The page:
Heartbleed may be dominating the headlines when it comes to security topics lately, and while that one does pose some specific risks for smartphone users, it’s far from alone among all the vulnerabilities out there. Today we hear about Google’s efforts to address one that’s new to us, an oversight in how Android manages permissions that could set the stage for malicious software to orchestrate a phishing attack.
The problem stems from a pair of unprotected permissions tied to the Android launcher’s configuration settings. Since they’re classified at the low-risk “normal” permission level, Android grants apps these abilities without directly notifying the user. Our trouble creeps up when researchers noticed that it’s nonetheless possible to perform malicious actions with these permissions: an app can change icons on your home screen to no longer point to their intended app targets, but redirect the user to a malicious website, instead.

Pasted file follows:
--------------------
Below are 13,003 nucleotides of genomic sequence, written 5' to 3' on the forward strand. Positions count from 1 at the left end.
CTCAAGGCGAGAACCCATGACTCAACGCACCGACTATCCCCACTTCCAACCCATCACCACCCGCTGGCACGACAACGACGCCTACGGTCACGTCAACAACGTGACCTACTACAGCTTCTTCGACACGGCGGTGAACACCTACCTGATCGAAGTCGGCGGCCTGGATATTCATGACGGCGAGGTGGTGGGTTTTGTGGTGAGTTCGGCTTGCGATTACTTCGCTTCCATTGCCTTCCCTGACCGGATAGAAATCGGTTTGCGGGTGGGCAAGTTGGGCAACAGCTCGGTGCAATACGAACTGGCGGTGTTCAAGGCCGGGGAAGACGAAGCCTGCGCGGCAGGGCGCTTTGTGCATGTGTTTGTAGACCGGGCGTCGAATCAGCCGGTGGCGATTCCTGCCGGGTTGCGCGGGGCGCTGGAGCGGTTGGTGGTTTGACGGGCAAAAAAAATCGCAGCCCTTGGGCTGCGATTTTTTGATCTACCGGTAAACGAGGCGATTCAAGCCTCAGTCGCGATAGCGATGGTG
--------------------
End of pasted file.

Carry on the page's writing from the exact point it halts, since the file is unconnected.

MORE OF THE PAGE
Won’t you notice when you tap on your bank’s app and get sent to a web page instead? Hopefully, but we can still appreciate the risk this vulnerability opens up, especially for users who might not be fully used to how a particular app’s supposed to function.
Reportedly, Google’s patched this behavior and issued the code to its OEM partners. We’re not sure if it’s part of those 4.4.3 changes that should start arriving this week, but it’s coming eventually.